I have been really bad about keeping the blog up to date. Apologies to all who came and found old posts here. I know how frustrating I find that when I look at the blogs of other writers and artists. I have promised in the past to try harder and I make that promise again - this time with hopefully more resolve.
There is a lot to catch up with but first I will say that I have recently returned from a trip to Scotland where I was shortlisted for the Angus Book Award for Mister Creecher. My fellow shortlisted authors were Tim Bowler, William Osborne and Teri Terry - and it was Teri with her book, Slated (as with the North-East Book Award) who beat me to it this time. Congratulations to her and thanks to everyone who voted for me. I think we all know that there was some kind of terrible mistake in the counting (sob).
Everyone I mentioned the Angus Book Award to raved about it and I can see why. It is extraordinarily well run and everyone concerned with it was friendly and enthusiastic and very supportive. We stayed on the coast at the Carnoustie Hotel right next to the famous golf course and on the day of the event we each did two separate school visits. I went to Webster's High School and to Brechin High School, the first a small group in the library, the second a large group of nearly a hundred, in the school hall. Both visits went pretty well, I hope. I certainly enjoyed them.
On the way, my chauffeur for the day, Lynn ('are your shoes...purple?') took me to see some Pictish stones. The Serpent Stone at Aberlemno at the top of the page is the model for the award itself and it was some compensation to be seeing the original. To be honest, it was worth it for me to come all that way and see these incredible pieces of art. It was a chilly and overcast day, but that somehow seemed right.
The event at Arbroath High School was compered with incredible confidence and poise by two students from the school and each of the school involved in the voting process had made films about the books on the shortlist. These two were full of wit and imagination and put many a publisher's trailer to shame.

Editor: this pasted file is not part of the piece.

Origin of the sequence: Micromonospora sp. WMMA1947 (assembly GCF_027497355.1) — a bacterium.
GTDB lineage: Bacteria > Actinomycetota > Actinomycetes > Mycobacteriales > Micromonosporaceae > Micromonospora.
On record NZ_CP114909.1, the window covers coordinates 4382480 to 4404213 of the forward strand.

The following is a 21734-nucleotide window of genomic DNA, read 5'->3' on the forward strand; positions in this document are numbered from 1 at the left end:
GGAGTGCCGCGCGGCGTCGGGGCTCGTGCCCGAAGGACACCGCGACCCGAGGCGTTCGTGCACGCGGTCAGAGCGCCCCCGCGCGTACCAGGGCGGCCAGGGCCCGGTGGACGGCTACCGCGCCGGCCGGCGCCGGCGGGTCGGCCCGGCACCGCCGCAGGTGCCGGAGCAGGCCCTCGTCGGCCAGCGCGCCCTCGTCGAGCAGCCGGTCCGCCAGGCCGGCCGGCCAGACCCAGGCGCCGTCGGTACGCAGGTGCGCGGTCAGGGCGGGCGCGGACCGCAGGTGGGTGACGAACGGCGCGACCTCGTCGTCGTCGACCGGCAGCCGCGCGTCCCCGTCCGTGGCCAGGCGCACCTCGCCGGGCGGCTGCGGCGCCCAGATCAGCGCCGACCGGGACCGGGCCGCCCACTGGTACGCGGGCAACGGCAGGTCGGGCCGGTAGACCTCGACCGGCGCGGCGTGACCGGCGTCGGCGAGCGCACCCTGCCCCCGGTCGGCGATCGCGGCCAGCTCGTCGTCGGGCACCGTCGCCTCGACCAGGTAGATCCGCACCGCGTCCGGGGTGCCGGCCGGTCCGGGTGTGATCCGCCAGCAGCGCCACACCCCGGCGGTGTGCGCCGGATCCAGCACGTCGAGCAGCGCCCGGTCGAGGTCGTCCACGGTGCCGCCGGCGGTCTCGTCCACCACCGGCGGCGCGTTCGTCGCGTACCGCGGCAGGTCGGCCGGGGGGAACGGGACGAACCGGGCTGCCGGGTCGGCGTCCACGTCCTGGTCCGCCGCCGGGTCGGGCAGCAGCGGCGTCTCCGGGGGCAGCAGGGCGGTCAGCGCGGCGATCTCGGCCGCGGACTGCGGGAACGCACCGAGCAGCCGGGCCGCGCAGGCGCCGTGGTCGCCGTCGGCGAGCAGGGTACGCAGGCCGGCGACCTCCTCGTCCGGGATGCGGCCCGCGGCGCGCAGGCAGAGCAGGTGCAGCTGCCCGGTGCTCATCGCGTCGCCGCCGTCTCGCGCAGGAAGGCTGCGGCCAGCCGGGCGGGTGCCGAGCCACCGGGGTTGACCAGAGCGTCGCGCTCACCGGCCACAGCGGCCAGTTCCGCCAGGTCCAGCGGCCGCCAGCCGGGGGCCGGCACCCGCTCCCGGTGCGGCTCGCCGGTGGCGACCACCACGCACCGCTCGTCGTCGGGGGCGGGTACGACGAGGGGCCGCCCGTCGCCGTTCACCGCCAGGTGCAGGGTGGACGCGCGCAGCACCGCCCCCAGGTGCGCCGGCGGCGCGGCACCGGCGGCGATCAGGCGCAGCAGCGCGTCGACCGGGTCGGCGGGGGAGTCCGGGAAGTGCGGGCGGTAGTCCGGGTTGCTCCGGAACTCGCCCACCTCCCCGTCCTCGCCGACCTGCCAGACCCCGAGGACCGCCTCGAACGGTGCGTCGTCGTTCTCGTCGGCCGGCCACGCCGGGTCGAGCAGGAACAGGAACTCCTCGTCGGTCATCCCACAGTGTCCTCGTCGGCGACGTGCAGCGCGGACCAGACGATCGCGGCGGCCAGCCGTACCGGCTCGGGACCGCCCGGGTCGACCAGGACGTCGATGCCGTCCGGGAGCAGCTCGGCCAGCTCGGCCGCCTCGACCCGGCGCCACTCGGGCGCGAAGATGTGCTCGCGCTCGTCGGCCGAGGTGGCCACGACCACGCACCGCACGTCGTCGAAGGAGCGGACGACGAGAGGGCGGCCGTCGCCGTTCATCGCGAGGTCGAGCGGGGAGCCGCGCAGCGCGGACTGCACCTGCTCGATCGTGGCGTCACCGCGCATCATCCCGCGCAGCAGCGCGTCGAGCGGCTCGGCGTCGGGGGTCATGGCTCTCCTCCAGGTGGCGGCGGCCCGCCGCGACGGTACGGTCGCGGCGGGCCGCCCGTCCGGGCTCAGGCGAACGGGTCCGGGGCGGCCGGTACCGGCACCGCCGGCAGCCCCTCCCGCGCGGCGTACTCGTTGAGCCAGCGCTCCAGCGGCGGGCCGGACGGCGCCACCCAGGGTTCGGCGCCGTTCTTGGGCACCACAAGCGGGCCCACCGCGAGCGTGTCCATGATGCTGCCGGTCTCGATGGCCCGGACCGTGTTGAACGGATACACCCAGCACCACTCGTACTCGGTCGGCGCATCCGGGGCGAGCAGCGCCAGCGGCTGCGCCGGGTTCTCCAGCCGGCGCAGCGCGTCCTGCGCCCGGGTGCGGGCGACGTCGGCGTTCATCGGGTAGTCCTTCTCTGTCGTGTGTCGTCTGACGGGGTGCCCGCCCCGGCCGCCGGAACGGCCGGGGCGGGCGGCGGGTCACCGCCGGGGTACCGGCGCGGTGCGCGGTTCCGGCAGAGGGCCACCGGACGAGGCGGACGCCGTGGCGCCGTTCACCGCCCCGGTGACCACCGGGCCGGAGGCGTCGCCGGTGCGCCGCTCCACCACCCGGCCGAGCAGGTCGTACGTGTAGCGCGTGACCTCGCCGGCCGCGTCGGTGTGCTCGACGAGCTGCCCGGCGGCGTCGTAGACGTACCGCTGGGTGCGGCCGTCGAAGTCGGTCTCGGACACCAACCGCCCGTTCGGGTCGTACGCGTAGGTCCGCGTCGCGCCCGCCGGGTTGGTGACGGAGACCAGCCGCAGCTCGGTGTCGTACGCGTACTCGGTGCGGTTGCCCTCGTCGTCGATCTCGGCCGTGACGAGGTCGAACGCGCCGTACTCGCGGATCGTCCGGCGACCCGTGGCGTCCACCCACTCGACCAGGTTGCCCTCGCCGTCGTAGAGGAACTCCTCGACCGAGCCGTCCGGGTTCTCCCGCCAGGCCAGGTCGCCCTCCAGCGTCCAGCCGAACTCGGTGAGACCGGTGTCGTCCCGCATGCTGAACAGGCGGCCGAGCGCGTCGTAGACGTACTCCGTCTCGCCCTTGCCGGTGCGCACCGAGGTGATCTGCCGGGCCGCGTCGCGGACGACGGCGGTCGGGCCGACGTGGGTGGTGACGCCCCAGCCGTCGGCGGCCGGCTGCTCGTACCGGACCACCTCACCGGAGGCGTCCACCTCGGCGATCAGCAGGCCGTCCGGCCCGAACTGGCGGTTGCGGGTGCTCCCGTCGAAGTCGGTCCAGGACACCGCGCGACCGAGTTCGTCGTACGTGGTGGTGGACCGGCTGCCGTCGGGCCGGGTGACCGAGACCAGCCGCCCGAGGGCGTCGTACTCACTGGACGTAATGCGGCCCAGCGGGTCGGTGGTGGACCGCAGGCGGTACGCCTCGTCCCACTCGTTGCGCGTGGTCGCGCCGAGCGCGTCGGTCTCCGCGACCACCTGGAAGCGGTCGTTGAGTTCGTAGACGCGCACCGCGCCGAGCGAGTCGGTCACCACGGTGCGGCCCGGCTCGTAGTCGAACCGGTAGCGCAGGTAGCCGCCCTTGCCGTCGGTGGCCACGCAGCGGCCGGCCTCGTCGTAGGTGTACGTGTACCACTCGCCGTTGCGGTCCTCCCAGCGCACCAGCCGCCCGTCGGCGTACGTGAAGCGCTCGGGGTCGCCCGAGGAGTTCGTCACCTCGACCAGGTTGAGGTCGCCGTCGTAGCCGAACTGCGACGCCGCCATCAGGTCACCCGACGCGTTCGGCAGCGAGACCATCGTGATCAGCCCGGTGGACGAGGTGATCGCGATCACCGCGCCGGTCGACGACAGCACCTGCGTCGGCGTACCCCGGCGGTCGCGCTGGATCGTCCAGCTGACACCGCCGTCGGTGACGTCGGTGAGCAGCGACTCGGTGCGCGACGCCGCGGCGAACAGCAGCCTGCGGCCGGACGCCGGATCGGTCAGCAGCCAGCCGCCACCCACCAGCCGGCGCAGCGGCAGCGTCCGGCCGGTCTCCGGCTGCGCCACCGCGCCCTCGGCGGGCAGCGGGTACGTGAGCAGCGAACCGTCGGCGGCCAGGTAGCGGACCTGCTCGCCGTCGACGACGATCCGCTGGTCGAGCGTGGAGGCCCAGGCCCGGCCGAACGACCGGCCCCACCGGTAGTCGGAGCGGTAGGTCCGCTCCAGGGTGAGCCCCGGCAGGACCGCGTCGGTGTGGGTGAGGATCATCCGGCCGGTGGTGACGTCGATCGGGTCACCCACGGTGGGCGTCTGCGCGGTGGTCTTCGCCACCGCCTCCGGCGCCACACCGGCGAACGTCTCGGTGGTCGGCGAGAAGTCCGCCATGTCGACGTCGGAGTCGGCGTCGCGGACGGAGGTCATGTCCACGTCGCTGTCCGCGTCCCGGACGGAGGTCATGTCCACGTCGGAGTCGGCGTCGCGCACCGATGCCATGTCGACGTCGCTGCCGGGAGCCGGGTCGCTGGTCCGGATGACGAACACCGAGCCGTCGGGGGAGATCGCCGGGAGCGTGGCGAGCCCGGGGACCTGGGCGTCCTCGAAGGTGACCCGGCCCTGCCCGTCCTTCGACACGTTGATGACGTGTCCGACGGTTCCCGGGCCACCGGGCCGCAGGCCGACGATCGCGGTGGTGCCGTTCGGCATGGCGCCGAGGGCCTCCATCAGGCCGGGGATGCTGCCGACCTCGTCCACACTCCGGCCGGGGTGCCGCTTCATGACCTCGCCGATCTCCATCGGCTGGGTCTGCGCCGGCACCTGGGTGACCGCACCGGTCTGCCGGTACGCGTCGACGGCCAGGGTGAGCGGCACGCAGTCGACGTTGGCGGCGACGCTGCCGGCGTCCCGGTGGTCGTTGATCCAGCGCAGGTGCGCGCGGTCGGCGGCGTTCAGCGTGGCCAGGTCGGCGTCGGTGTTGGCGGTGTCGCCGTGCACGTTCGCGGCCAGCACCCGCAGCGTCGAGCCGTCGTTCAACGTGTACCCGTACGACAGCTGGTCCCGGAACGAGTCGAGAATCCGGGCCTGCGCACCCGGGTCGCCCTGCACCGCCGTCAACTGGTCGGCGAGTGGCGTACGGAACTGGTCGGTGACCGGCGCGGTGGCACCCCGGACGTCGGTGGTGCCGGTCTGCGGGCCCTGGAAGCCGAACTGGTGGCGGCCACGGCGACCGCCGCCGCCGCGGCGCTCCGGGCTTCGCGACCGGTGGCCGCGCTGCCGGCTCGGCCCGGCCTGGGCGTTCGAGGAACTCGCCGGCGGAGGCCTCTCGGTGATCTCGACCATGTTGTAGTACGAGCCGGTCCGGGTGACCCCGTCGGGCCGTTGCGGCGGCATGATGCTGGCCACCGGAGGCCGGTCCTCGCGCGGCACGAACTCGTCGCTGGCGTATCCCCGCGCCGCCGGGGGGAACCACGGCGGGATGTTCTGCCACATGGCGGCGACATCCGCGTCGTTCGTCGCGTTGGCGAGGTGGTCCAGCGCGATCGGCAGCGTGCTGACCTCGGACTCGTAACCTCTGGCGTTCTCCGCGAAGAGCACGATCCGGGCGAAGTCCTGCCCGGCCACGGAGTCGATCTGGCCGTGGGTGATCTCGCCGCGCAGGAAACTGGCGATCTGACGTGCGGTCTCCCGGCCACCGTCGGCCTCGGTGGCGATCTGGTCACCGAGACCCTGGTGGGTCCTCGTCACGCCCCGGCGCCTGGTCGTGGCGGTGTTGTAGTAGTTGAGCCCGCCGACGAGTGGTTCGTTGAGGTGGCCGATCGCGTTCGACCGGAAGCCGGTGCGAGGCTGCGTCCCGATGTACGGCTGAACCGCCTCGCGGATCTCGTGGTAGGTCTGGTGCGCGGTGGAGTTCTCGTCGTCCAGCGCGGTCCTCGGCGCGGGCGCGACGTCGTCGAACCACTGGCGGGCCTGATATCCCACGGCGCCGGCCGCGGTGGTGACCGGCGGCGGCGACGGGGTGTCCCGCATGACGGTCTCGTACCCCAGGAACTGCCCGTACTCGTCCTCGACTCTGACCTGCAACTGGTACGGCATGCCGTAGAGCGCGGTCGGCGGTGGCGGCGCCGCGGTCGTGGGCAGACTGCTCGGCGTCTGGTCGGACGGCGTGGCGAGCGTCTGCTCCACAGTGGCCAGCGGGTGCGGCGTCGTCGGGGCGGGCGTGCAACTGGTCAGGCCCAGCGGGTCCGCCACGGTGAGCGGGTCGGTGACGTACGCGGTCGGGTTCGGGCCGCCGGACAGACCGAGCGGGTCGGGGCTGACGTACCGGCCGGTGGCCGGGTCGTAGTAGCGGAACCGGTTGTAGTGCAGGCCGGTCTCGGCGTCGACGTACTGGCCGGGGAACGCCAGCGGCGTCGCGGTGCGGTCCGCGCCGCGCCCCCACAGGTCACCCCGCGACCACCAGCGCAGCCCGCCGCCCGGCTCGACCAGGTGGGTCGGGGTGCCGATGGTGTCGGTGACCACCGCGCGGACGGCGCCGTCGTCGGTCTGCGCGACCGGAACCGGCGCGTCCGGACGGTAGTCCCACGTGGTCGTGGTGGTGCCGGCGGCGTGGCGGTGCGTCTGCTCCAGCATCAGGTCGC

Each of the authors did a five minute piece about their book and then Teri's name was read out and she received her award, after which we signed books (posters & scraps of paper) before going back to the hotel for a well-earned drink and some very fine chips. A huge thanks to everyone concerned - the organisers, the staff and students of all the schools involved. Hope to be back soon.
The next day I was driven back to Edinburgh airport with Tim Bowler. I'd driven up with Tim and we talked about books and writing and all that kind of thing. We shared some enthusiasms - especially for Rosemary Sutcliff, with whom Tim had amazingly exchanged letters just before she died).
Tim caught his plane back to Devon and I went into Edinburgh for a a few hours on what turned out from a very unpromising start, to be a glorious day. I must have seen Edinburgh in sunshine before, but I can't quite remember when that would have been.
I put my bag into left luggage in Waverley Station and then mooched around, walking up to the castle and around the old town. I made my usual pilgrimage to Greyfriar's Cemetery and generally enjoyed being in arguably Britain's most spectacular city.
The day was ruined by Easyjet of course. My flight was, without explanation (unless you regard 'operational difficulties' an explanation) delayed from 5.30pm to 11.30pm. We were given the option of changing planes to an earlier flight to Luton, which is what I ended up doing, incurring a massive taxi bill to get to Cambridge.
To the victor the spoils. To the loser the spoiled travel plans.